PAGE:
Is it better to pay off my credit cards with one big payment or smaller payments?

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  • Is it better to pay off my credit cards with one big payment or smaller payments?


Answer #1 | 23/12 2013 07:19
it's best to pay off fully every month,,, so one big payment,, then use them for every day things like groceries and continue paying off fully monthly. having high balances seriously messes up a credit score,, ,don't do it,,, make student loans instead f you need money,, better for credit. always keep at least $1,000 in savings for emergencies though.
Answer #2 | 23/12 2013 07:20
The sooner you pay it off, the better. They charge you a huge interest rate, something above 15%. Money in savings earns you 1% or so, so you are much better off using that money to pay off your credit card bills.
Answer #3 | 23/12 2013 10:02
There is no advantage to paying off credit cards in small payments. There are no extra score points for carrying balances and paying interest. Pay the statement balance in full every month. That builds credit and avoids interest. You need to look at the interest rate you are paying on the credit card and the interest you are receiving on the savings account. It should be obvious that you are paying out more than you are taking in. You should also look at the interest rates on those student loans. Don't be so quick to take student loan money to pay off credit cards and other non-education debts. It may seem like easy money now, but eventually you will have to pay off those student loans. There are a lot of folks with HUGE student loan debt and degrees that won't get them enough income to pay off the student loans.
Answer #4 | 23/12 2013 11:45
Short-term (priority order): 1. Ensure you are paying all of your bills (incl. CC minimum payments) on time 2. Build up (and maintain) a $1000 emergency fund as quickly as possible.. you need it to weather any storms (car maintenance, etc) that don't put you further in debt. 3. Work to pay off your credit cards as quickly as possible, with priority to those with low balances and/or high rates.. as others have said - doesn't matter all at once or small payments.. fewer payments are less work 4. Cut back as much as possible on spending and/or get extra job(s) until you can get the above done Long-term: A) Always pay your credit card in full every month B) Continue to build up that emergency fund to be 6 months living expenses.. that's a lot, and it will take a while, but create a separate Money Market Savings Account and just autopay whatever you can fit in your budget and it'll take care of itself before you know it C) Use a credit card that gets cash rewards (and no annual fee) D) Simplify to perhaps 2-3 cards (I use one for basically everything).. simple is better for tracking your finances E) Pay off student loans last - they're low interest, low payment, and tax free interest.. but still pay them off early if you can F) There are many (typically those who haven't used credit responsibly in the past) who think you shouldn't borrow a cent.. no credit cards, only debit. That's unreasonable, IMO. Credit cards have better liability / anti-fraud protection than debit cards, provide more predictable payments (same time every month, you know exactly what you spent overall, etc), are not directly linked to a bank account, and you don't have to pay a penny in interest if you pay in full every month (see A) G) The only thing you should pay a penny of interest on (ever) is a mortgage, student loans, and perhaps a vehicle (but only to buy a reasonably priced, responsible form of transportation.. i.e. not a new car.. once it's paid off, keep driving it and save the payments to pay cash next time) Do the above and your credit score will take care of itself. Now is the time to be especially frugal, and quit paying interest on any consumer items. Create a budget where you spend less than you make (save the rest), and stick to it. I use a program called "GoodBudget" to track mine, and it's incredibly helpful, especially if you have a smartphone. Good luck!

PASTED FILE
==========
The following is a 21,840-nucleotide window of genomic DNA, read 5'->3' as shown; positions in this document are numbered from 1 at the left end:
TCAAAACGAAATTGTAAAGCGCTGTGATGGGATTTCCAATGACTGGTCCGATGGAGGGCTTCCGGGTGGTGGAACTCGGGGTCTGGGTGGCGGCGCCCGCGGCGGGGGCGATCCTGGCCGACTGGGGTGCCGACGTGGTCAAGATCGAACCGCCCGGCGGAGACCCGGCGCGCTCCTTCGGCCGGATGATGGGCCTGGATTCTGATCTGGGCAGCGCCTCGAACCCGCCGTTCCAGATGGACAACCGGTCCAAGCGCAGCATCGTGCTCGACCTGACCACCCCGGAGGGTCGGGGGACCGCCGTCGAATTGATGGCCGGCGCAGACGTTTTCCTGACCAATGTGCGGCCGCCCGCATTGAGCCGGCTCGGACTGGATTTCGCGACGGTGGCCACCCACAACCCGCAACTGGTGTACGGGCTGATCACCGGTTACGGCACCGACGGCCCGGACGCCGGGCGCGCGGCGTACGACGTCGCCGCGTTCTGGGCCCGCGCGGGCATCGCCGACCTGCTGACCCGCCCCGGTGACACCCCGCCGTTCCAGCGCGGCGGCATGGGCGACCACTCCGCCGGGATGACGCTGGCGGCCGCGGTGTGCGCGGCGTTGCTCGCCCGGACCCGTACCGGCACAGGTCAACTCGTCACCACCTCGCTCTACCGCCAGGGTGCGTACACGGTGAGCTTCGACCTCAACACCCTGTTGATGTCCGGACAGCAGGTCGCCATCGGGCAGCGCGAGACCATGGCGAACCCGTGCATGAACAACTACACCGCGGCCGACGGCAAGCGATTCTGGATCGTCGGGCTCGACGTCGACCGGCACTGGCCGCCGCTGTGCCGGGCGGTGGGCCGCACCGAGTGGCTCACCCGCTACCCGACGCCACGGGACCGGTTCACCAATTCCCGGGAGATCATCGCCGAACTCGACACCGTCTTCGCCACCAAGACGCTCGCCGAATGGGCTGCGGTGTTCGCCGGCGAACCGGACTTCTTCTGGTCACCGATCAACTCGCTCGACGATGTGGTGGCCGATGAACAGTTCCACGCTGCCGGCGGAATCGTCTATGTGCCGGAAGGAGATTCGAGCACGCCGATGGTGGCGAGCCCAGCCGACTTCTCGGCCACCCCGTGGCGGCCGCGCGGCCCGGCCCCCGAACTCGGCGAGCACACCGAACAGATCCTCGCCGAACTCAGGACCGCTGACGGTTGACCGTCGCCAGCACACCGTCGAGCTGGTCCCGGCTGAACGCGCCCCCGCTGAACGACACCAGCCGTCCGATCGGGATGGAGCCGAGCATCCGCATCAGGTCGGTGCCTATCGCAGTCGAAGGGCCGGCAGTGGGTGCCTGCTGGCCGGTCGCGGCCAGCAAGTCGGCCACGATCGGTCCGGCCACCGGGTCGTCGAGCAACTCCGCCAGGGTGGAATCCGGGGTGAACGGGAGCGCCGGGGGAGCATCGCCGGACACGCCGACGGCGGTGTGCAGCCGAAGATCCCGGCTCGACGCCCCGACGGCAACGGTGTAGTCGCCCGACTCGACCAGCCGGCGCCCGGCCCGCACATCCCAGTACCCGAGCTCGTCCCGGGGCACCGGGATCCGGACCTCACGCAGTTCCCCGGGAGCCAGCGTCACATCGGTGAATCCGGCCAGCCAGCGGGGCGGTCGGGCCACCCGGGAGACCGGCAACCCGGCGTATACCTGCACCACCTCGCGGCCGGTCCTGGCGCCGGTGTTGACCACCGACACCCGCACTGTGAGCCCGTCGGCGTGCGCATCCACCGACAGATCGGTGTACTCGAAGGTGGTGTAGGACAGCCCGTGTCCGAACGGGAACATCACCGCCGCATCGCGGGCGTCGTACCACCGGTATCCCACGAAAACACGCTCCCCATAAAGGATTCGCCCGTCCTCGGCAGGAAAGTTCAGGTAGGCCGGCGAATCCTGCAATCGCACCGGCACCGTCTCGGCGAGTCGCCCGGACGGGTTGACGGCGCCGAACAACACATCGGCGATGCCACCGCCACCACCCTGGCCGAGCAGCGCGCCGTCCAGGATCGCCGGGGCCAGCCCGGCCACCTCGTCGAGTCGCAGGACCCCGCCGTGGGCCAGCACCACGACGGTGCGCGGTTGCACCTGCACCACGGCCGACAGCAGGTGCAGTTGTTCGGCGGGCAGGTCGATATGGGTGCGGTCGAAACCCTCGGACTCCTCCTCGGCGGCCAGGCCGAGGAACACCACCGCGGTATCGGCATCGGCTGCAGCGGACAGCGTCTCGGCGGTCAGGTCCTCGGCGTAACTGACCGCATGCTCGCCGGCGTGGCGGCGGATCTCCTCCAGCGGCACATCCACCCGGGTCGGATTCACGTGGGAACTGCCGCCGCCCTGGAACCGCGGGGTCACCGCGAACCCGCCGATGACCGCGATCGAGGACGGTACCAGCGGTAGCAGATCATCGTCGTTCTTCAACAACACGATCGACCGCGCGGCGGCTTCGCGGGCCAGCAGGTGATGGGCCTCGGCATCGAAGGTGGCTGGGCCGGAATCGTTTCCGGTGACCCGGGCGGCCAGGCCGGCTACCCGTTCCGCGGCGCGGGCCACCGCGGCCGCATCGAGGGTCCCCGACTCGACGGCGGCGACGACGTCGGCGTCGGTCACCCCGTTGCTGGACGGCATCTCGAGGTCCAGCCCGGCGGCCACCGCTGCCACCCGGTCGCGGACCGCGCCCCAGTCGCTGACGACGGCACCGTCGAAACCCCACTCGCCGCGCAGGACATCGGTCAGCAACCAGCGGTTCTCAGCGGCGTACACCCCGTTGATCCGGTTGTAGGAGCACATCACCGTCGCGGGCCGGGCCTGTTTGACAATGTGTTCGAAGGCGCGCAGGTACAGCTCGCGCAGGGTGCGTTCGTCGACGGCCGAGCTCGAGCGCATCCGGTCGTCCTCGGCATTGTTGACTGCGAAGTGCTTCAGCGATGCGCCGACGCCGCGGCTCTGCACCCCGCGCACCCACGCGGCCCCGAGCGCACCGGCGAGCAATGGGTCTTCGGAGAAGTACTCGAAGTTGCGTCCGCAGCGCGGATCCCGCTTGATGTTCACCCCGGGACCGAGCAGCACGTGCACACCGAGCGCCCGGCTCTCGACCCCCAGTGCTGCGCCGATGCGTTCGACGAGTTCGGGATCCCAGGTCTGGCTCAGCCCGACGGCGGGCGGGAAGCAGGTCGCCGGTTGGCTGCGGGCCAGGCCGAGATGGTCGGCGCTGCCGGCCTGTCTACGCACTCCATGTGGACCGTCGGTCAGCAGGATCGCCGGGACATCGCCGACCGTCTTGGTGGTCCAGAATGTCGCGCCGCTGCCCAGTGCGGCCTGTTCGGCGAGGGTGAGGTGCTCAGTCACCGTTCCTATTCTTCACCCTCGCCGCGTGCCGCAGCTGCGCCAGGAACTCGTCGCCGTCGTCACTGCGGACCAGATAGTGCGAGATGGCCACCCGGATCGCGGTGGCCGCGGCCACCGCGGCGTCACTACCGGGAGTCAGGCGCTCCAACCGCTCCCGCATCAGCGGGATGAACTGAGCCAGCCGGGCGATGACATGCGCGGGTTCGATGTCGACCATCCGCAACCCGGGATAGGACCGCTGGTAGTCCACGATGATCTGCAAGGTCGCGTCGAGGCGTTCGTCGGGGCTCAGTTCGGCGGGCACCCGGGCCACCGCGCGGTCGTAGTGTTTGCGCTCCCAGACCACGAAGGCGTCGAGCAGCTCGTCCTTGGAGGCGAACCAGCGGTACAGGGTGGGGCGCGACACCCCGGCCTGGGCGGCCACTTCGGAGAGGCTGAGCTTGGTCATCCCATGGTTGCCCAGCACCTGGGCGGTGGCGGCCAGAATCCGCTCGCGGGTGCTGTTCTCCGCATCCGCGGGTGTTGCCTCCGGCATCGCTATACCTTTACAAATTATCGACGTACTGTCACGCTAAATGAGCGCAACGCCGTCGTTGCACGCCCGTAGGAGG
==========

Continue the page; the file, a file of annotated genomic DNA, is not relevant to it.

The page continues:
Answer #5 | 23/12 2013 12:16
if you have more than one, attempt to pay extra on the one that incurs the highest interest rate, that's what's killing you and this your primary goal keep making the minimum on the others if that has been your practice when the worst is paid of, tear up the card and do not use it any longer when one is paid off, do the same with the others until they are paid off and also tear them up limit yourself to at least one credit card to be used as needed always keeping in mind that you want to pay it off each month

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